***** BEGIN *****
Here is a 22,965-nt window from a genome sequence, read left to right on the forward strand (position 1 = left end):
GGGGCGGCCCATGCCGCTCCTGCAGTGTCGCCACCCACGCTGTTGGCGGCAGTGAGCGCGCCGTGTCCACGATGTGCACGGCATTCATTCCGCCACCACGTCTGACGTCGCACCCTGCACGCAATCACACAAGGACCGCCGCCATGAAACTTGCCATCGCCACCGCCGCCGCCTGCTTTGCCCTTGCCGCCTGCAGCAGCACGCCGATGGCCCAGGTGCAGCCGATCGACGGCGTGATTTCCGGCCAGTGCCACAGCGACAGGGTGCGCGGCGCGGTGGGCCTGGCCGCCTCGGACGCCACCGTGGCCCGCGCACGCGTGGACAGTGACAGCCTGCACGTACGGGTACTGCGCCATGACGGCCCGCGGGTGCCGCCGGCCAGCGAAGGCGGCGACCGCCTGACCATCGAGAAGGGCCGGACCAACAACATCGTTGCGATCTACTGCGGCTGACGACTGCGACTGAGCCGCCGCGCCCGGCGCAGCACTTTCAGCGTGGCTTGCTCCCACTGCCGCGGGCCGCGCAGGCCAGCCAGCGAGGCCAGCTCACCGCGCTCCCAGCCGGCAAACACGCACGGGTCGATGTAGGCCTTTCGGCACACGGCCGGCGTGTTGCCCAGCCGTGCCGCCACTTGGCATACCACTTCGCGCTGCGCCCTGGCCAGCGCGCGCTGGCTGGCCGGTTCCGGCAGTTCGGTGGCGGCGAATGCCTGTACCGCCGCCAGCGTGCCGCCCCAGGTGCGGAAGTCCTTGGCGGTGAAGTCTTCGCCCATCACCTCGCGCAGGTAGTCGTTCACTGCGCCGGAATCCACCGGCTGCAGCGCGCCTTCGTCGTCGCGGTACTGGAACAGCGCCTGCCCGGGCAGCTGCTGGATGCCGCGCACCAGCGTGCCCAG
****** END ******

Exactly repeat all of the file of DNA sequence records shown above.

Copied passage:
Here is a 22,965-nt window from a genome sequence, read left to right on the forward strand (position 1 = left end):
GGGGCGGCCCATGCCGCTCCTGCAGTGTCGCCACCCACGCTGTTGGCGGCAGTGAGCGCGCCGTGTCCACGATGTGCACGGCATTCATTCCGCCACCACGTCTGACGTCGCACCCTGCACGCAATCACACAAGGACCGCCGCCATGAAACTTGCCATCGCCACCGCCGCCGCCTGCTTTGCCCTTGCCGCCTGCAGCAGCACGCCGATGGCCCAGGTGCAGCCGATCGACGGCGTGATTTCCGGCCAGTGCCACAGCGACAGGGTGCGCGGCGCGGTGGGCCTGGCCGCCTCGGACGCCACCGTGGCCCGCGCACGCGTGGACAGTGACAGCCTGCACGTACGGGTACTGCGCCATGACGGCCCGCGGGTGCCGCCGGCCAGCGAAGGCGGCGACCGCCTGACCATCGAGAAGGGCCGGACCAACAACATCGTTGCGATCTACTGCGGCTGACGACTGCGACTGAGCCGCCGCGCCCGGCGCAGCACTTTCAGCGTGGCTTGCTCCCACTGCCGCGGGCCGCGCAGGCCAGCCAGCGAGGCCAGCTCACCGCGCTCCCAGCCGGCAAACACGCACGGGTCGATGTAGGCCTTTCGGCACACGGCCGGCGTGTTGCCCAGCCGTGCCGCCACTTGGCATACCACTTCGCGCTGCGCCCTGGCCAGCGCGCGCTGGCTGGCCGGTTCCGGCAGTTCGGTGGCGGCGAATGCCTGTACCGCCGCCAGCGTGCCGCCCCAGGTGCGGAAGTCCTTGGCGGTGAAGTCTTCGCCCATCACCTCGCGCAGGTAGTCGTTCACTGCGCCGGAATCCACCGGCTGCAGCGCGCCTTCGTCGTCGCGGTACTGGAACAGCGCCTGCCCGGGCAGCTGCTGGATGCCGCGCACCAGCGTGCCCAG